Many Arcata residents, including elected officials and Arcata Eye editor and publisher Kevin Hoover, were disappointed that Cypress Grove pulled out less than 24 hours after the now-infamous community meeting of June 13. "The shrill voices of certain people drowned out the reasonable questions that could have moved us through the project," Arcata Councilman Shane Brinton said Friday afternoon.
At last week's meeting, after some hand-wringing and widely distributed recriminations from residents on both sides of the debate, the Arcata City Council approved Brinton's motion to investigate potential Plan B options for the Gilardoni property. Somewhat reluctantly, the council directed the city's Open Spaces/Ag Committee to look into funding sources for a possible conservation easement or agricultural incubator project on the land.
Lisa Brown, an Arcata resident who serves on the Open Spaces/Ag Committee, is one of the leading advocates for keeping the property in agricultural use, though she's determined to see a less intensive version of ag than what Cypress Grove proposed. She's hoping the city will try to acquire the Gilardoni property, a proposal that was met with skepticism by the council. Brown told the Journal last week that her main concern is protecting the area's prime agricultural soils. "They're important, so they are a community concern -- even though they're privately owned."
That's right, privately owned. Since the Cypress Grove deal fell through, the Gilardoni property still belongs to Marla Daniels and Rayelle Niederbrach, sisters born and raised in Arcata and now living in Anderson. Their grandfather, Seba Gilardoni, immigrated from Italy by himself in 1901, at the age of 13. He eventually settled in Arcata and purchased several parcels of farmland. Upon his death in 1973 the land passed to his son, Raymond Gilardoni (the current owners' father), who established Gil's Creamline Dairy. For years, 60 to 80 milk cows were housed on the Gilardoni property, and the milk was processed, bottled and sold in glass bottles at a store, precisely where Cypress Grove now makes its cheese. Raymond died in 1998, his wife Helen died just a year and a half ago, and the property passed to their two daughters.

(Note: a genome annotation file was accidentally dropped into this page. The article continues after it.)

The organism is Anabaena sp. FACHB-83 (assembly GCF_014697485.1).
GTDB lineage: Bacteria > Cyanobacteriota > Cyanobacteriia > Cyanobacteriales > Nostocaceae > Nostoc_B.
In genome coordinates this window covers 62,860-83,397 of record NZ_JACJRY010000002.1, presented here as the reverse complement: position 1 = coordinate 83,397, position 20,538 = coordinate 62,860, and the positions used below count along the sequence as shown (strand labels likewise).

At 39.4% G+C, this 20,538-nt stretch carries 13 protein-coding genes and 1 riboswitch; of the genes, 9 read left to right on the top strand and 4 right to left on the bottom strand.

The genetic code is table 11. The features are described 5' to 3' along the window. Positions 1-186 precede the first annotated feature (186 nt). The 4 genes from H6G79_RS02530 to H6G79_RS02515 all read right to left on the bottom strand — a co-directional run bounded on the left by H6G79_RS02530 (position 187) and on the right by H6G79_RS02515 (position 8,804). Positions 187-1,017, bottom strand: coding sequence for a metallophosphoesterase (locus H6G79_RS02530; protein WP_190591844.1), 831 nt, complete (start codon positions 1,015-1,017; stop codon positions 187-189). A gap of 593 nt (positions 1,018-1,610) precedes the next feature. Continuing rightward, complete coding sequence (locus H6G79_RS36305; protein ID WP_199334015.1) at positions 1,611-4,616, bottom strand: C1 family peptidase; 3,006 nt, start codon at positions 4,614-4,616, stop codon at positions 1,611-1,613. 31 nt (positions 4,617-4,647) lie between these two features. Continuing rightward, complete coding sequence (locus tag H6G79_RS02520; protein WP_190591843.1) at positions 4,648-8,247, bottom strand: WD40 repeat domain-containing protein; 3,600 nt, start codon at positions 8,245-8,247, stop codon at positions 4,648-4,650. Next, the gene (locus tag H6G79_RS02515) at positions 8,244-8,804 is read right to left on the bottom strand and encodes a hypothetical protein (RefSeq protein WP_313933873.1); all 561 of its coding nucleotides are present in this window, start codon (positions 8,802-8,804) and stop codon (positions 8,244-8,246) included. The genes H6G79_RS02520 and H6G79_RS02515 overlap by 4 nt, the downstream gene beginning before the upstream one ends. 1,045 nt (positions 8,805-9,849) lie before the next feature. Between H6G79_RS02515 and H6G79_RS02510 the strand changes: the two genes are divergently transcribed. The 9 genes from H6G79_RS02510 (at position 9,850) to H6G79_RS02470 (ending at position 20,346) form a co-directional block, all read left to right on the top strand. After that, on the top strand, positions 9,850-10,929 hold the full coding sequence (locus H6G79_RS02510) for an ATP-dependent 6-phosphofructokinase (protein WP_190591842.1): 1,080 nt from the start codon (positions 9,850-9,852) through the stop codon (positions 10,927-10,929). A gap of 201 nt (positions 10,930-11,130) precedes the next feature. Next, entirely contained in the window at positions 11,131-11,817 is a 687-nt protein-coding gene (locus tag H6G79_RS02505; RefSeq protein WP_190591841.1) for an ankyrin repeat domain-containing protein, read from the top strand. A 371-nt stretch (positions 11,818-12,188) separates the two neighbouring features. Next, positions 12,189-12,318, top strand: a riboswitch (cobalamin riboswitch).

One of those two, Daniels, has found this whole series of events a bit galling -- from the community uproar that caused Cypress Grove to back out to all the discussion over what to do with the property now. In a phone conversation last week she said she's tempted to do something unpopular just to spite the neighbors. "You know what I would really like to do? I would like to put pigs on it," she said. Or maybe they should get it rezoned, she suggested, put some low-income housing there, or even a Walmart. She laughed at the thought. "No, I'm kidding," she said with a chuckle. "I'm not a Walmart fan."
For the time being, she and her sister plan to continue leasing the property to the dairy farmers who have been there since their dad was still alive. But they're bitterly disappointed that the goat dairy didn't work out. "Now we're getting to where they want to tell us what to do with our property? That is ludicrous to me," she said. "What country do we live in?"
The goat test has caused a spate of introspection and self-criticism in and around Arcata. Brinton said it has challenged the city's elected officials to more carefully consider their role in these types of projects. Armstrong apologized for yelling at Mary Keehn, both personally and in the pages of the Eye. Nonetheless, on July 8 he was fired from his contract position as a project manager with the City of Arcata. City officials declined to comment, saying it was a personnel matter. But Armstrong explained that he was fired because of his vocal opposition to the dairy. "I sat down with the city manager, Randy [Mendosa], and he told me point-blank that you're not allowed to be an activist as a city employee. And I was fired two weeks later."
What exactly did the goat test reveal about Arcata? Hoover arrived at a damning conclusion: "Everyone failed," he said. Cypress Grove failed to stick it out when things got heated; politicians failed to get involved soon enough; he personally failed to explain the issues to readers before the deal fell through; opponents failed by succumbing to demagoguery. "Even the supporters failed," he said. "They didn't show up." In a recent issue of the Eye Hoover wrote that incident left "such a stain on Arcata that one can't help but wish for a chance at redemption."
Might Cypress Grove reconsider?
"Capital 'N,' capital 'O,'" McCall said unequivocally. And yet McCall is one of the few people involved who emerged from the incident with his faith in Arcata intact. "It's been, ironically, uplifting because we've had a huge swell of support from Arcata residents," he said. "My own guess would be about 90 percent of the people were in favor of at least having a civil discussion."